Companies looking to tap the benefits of the so-called Semantic Web
said its TopBraid Composer 2.0, released today, seamlessly supports multiple
inference (or reasoning) engines and mash-up
The idea behind the Semantic Web is to give data more meaning through the
use of metadata
a particular set of data was collected, and how that data is formatted. Tim
of the World Wide Web, has referred to the Semantic Web as being like a great big
With a commonality or at least understanding of data types, new
applications like mash-ups and knowledge management can be created that link
multiple sources of information. This can be a huge asset to corporations
and other large organization where information sources have evolved from
different silos, explained Dean Allemang, chief technology consultant at
Alexandria, VA-based TopQuadrant.
“A lot of our customers already have some kind of big relational
databases they don’t want to give up, but they also want this merged thing
to happen where everything everywhere knows everything else,” Allemang told
The TopBraid Composer 2.0 modeling toolset supports Semantic Web standard
Semantic Web applications to be developed with unique, flexible and
user-customizable hybrid reasoning that allows rules, queries and
description logic to be combined to solve significant business problems.
Allemang said one TopQuadrant customer, an engineering firm, estimates it
generates 20,000 new documents a day. “They’re trying to figure out how to
keep up,” said Allemang. “Sure you can use Google or other search engines,
but these are engineering documents that come out of a structured workflow.
A lot of the documents look alike; you have to read three or four paragraphs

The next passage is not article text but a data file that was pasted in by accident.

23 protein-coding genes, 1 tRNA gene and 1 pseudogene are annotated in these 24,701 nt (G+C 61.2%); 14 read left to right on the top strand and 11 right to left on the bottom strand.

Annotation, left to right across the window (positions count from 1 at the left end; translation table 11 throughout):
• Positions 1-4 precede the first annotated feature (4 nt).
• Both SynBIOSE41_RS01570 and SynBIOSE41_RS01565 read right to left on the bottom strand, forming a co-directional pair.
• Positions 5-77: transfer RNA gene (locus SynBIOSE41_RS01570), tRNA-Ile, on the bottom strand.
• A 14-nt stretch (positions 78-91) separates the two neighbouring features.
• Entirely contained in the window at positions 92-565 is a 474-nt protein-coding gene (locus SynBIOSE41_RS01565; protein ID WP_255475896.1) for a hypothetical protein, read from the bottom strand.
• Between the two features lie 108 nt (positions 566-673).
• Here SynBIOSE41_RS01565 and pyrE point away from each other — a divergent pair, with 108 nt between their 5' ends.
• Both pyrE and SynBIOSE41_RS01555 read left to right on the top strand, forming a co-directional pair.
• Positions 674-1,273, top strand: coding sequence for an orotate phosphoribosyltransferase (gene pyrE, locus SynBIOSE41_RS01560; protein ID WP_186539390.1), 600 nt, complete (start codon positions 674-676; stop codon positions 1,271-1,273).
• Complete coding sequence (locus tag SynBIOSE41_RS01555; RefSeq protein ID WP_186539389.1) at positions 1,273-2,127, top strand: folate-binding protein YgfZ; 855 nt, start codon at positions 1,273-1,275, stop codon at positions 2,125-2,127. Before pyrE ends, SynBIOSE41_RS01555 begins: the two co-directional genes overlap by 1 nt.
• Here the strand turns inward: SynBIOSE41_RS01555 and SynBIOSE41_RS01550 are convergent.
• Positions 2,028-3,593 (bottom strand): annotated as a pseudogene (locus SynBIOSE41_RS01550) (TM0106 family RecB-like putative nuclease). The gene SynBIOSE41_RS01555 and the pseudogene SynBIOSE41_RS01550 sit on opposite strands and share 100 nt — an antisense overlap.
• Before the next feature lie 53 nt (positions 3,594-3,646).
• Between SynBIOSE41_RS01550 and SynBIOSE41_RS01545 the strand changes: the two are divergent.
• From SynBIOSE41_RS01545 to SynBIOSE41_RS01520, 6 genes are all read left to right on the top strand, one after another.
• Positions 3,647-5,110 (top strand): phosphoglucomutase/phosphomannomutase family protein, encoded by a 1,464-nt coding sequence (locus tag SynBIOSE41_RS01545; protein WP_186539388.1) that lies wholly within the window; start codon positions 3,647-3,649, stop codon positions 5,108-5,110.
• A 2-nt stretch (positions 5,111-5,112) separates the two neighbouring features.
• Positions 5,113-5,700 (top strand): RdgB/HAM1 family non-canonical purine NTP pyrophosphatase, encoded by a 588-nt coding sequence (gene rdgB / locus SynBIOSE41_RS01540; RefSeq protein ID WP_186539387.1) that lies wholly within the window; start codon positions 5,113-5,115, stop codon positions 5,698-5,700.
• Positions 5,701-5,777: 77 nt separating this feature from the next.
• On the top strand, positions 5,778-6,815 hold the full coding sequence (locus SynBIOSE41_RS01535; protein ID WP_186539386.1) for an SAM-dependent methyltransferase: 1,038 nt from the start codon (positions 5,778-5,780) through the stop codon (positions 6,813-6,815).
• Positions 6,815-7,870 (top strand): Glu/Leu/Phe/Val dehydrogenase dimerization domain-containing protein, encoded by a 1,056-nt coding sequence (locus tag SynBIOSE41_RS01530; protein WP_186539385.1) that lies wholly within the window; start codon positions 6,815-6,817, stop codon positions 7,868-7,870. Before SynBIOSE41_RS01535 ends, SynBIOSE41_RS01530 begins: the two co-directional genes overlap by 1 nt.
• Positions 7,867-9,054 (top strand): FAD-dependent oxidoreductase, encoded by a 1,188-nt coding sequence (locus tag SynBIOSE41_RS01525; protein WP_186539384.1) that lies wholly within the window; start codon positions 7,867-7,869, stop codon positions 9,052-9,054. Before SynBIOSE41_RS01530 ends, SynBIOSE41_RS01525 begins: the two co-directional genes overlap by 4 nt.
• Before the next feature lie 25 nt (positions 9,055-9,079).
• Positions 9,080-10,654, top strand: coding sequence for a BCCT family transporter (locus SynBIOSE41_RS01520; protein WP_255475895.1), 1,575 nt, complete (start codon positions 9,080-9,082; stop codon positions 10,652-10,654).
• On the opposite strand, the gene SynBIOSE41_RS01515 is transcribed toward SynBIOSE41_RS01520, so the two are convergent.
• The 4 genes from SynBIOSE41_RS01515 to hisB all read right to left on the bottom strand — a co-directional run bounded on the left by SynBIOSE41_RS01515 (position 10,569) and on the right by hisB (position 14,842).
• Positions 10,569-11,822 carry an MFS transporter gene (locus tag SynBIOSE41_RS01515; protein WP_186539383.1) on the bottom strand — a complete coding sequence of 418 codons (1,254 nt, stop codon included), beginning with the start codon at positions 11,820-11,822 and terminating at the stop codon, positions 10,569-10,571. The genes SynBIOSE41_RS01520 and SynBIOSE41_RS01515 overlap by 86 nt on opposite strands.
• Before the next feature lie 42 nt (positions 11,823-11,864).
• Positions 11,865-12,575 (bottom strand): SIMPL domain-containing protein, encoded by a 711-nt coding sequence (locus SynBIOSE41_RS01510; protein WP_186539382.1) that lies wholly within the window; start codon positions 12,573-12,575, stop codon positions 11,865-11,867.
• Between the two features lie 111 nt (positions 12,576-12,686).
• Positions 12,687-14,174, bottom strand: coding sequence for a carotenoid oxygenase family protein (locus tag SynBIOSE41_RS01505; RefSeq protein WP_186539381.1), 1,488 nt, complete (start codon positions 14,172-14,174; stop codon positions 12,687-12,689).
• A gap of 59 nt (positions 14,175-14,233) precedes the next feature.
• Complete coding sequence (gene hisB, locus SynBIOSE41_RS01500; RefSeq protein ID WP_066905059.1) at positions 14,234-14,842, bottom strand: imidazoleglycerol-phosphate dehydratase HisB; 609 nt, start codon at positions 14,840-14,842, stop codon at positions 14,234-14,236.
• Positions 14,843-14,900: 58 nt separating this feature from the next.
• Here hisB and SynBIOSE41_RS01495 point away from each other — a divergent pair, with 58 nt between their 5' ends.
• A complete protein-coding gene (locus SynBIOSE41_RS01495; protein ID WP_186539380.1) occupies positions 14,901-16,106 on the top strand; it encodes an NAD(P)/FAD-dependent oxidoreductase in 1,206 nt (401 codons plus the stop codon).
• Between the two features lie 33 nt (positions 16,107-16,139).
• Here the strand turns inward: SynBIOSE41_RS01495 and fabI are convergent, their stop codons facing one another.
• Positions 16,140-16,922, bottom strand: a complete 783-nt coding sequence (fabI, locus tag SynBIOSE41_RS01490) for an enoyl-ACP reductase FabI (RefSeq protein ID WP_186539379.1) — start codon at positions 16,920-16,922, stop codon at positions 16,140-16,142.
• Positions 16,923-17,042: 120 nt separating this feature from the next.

in to figure out what’s different.”
But the metadata behind those documents is readily identifiable, and
that’s what an application designed with TopBraid Composer is designed to
look for. TopQuadrant, which started out and continues to offer consulting
services, lists Intel, NASA, General Motors, the FAA and the General
Services Administration among its customers.
Allemang said some universities and other research facilities have come up
with custom and proprietary solutions that address the same problems it’s
trying to solve with a commercial, standards-based offering.
Nova Spivack, CEO and founder of Radar Networks, said TopBraid Composer
is the only commercial-ready ontology design environment that meets the
needs of application developers outside of the research community.
“We tried many other, but a lot of the tools were clunky or had bugs,
they weren’t commercial quality,” said Spivack. “TopBraid Composer gives us
the ability to build and manage highly scalable ontologies while working
with modern capabilities, such as the Eclipse development platform.”
Radar Networks, currently in stealth mode, is building what it describes
as a major new Web 3.0 online service that will bring the Semantic Web to
consumers. “We’re enabling the next generation of social software and
search,” Spivack told internetnews.com.